Unforgettable Korolevu

Maxie Columbus (left) with Tom Mawi and Robert Verma. Picture: SUPPLIED

At the height of their popularity as tourist destinations, the Korolevu Resort and Paradise Point Resort also drew huge crowds from the Capital City and colonial outposts in the West.

In the ’50s, ’60s and very early ’70s, any band that performed at the venues had earned their stripes, so to speak. By day, the resorts offered all the usual attractions – water activities, games and hikes.

But, as the sun began its slow journey westward, the renowned Korolevu Trio and Korolevu Beach Serenaders would set the stage with island and Latin jazz tunes.

Tourists and locals would mingle at the bar with a couple of cold ones in hand. And while the resident bands were more than up to the challenge of keeping guests entertained and on their feet into the early hours, there were times when guest artists were invited to perform at the two resorts.

One of the bands that had the privilege of playing at Korolevu was Maxie’s Mules.

The hard rock outfit from Suva was touring Viti Levu after winning the Battle of the Bands and accepted an invitation to perform at Korolevu. “The scene at Korolevu was amazing,” said band founder and lead guitarist Maxie Columbus.

“It was like nothing else I had ever seen, and I’ve performed at a lot of places.

“It was packed with tourists and I can remember the smell of hot lovo in the air, the beautiful voices of Henry and Teresa Purcell.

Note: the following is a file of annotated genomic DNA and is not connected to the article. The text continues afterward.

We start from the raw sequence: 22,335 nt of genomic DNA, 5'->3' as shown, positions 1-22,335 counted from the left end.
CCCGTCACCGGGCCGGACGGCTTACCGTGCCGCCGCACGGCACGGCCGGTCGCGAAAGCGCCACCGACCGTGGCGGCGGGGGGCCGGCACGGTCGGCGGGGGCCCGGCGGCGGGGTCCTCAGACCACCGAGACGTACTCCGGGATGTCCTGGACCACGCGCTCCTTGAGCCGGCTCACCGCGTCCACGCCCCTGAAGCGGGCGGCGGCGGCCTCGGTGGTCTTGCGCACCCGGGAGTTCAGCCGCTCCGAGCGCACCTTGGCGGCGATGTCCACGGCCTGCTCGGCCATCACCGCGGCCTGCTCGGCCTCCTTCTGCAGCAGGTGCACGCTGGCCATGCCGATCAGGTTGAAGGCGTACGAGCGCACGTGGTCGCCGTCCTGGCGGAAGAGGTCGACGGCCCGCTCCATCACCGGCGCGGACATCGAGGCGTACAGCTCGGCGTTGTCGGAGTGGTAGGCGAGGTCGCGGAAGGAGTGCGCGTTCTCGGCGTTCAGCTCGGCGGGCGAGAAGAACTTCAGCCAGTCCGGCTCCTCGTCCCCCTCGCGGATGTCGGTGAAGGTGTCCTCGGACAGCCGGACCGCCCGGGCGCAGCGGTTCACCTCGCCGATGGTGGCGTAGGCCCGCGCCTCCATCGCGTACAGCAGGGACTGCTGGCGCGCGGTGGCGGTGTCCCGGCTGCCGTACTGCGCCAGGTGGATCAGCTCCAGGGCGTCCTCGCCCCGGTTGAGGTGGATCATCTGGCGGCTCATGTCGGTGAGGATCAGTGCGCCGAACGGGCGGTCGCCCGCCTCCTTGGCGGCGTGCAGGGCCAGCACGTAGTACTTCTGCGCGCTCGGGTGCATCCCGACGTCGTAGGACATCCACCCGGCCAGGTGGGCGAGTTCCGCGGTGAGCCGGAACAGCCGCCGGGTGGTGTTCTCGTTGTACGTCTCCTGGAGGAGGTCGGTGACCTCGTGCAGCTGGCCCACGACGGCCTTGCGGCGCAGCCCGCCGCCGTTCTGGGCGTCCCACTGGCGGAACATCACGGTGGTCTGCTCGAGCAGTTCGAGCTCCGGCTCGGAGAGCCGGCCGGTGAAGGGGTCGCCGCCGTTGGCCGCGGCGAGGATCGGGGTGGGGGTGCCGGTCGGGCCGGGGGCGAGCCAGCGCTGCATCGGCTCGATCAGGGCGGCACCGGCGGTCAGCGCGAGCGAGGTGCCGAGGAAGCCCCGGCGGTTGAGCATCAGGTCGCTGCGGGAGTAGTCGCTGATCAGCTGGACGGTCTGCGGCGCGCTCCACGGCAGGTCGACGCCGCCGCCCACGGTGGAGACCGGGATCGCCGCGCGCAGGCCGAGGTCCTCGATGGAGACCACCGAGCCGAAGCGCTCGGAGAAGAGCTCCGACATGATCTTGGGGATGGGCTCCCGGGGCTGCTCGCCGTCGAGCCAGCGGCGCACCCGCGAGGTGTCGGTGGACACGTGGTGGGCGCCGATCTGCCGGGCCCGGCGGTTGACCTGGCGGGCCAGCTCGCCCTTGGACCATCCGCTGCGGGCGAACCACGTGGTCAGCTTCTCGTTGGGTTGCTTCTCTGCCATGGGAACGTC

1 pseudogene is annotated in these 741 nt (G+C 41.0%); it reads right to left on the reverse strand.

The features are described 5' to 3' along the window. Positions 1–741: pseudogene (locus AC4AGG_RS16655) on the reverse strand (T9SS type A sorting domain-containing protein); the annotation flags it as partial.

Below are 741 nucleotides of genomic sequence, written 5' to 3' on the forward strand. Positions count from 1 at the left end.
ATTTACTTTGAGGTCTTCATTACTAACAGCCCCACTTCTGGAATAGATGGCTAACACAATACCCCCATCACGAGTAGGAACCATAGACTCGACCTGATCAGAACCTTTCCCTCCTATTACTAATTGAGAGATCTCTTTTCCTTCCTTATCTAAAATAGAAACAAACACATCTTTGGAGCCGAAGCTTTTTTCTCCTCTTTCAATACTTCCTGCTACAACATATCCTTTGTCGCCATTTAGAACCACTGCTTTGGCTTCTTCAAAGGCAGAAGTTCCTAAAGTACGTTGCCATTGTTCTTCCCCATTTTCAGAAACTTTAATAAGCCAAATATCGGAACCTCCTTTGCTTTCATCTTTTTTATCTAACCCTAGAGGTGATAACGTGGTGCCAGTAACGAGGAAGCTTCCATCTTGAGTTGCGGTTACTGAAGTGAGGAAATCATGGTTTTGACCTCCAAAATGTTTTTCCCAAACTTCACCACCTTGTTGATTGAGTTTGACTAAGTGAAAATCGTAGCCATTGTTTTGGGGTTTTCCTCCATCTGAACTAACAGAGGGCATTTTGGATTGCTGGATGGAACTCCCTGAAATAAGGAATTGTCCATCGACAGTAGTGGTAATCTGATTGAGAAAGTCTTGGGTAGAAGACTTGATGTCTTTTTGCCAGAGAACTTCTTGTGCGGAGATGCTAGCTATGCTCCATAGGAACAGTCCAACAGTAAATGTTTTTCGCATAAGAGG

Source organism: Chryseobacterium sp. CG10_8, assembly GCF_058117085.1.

“The magical sounds of the waves sweeping onto the shore combined with the sweet sounds of the ukulele and steel guitar.

“The waves were so close to the hotel.

“The only word I can use to describe it is unforgettable.”

Maxie’s Mules featured Michael Wong and Simione Kuruvoli on drums, Maserati Sarasau, Lagi Tamani Bose on bass guitar, Manoa “Twisty” Sugutanaivalu on lead vocals. He said the layout of the resort, combined with amazing staff members and live music, made Korolevu an unparalleled entertainment oasis.

“After we performed there, I was invited by Henry Purcell (the Korolevu Beach Serenaders band leader) to stay back and jam with them. “That’s where I learned how to play songs like Lovely Hula Hands.

“We belted grog for two weeks, night and day, and our chaser was lemon and hot chillies, and it burned.

“I learned a lot about island music and had some great memories there.”

Columbus said while he was more at home playing hard rock, he found the island and Latin jazz tunes added depth to his music.

“I remember some of our repertoire at the resort – Rain Drops Keep Falling On My Head (1969 hit for BJ Thomas), In the Midnight Hour (1965 hit by Wilson Pickett), Yester-Me, Yester-You, Yesterday (Stevie Wonder’s 1969 hit), Yellow River (1970 hit for Christie) and Mustang Sally (Mack Rice’s 1965 hit).”

Columbus said they were accompanied by Them Insex, a group which featured Mick Beddoes, on their Viti Levu tour.

“I’m not too sure if they were with us at Korolevu but they did tour with us.

“The American Peace Corp organised the tour and I would like to acknowledge them for supporting live music at that time.”

Unfortunately, the Korolevu Beach Resort and Paradise Point Resort were forced to shut down in 1983 after Cyclone Oscar tore down powerlines in the area.

Maxie’s Mules enjoyed being at the top of the local music scene from 1970 to 1984 when the band folded.

Maxie Columbus migrated to Vancouver, Canada, where he still lives with his family.

Simione Kuruvoli went on to represent Fiji in regional and international competitions as a judoka and eventually became a masseur for the Fiji rugby team.

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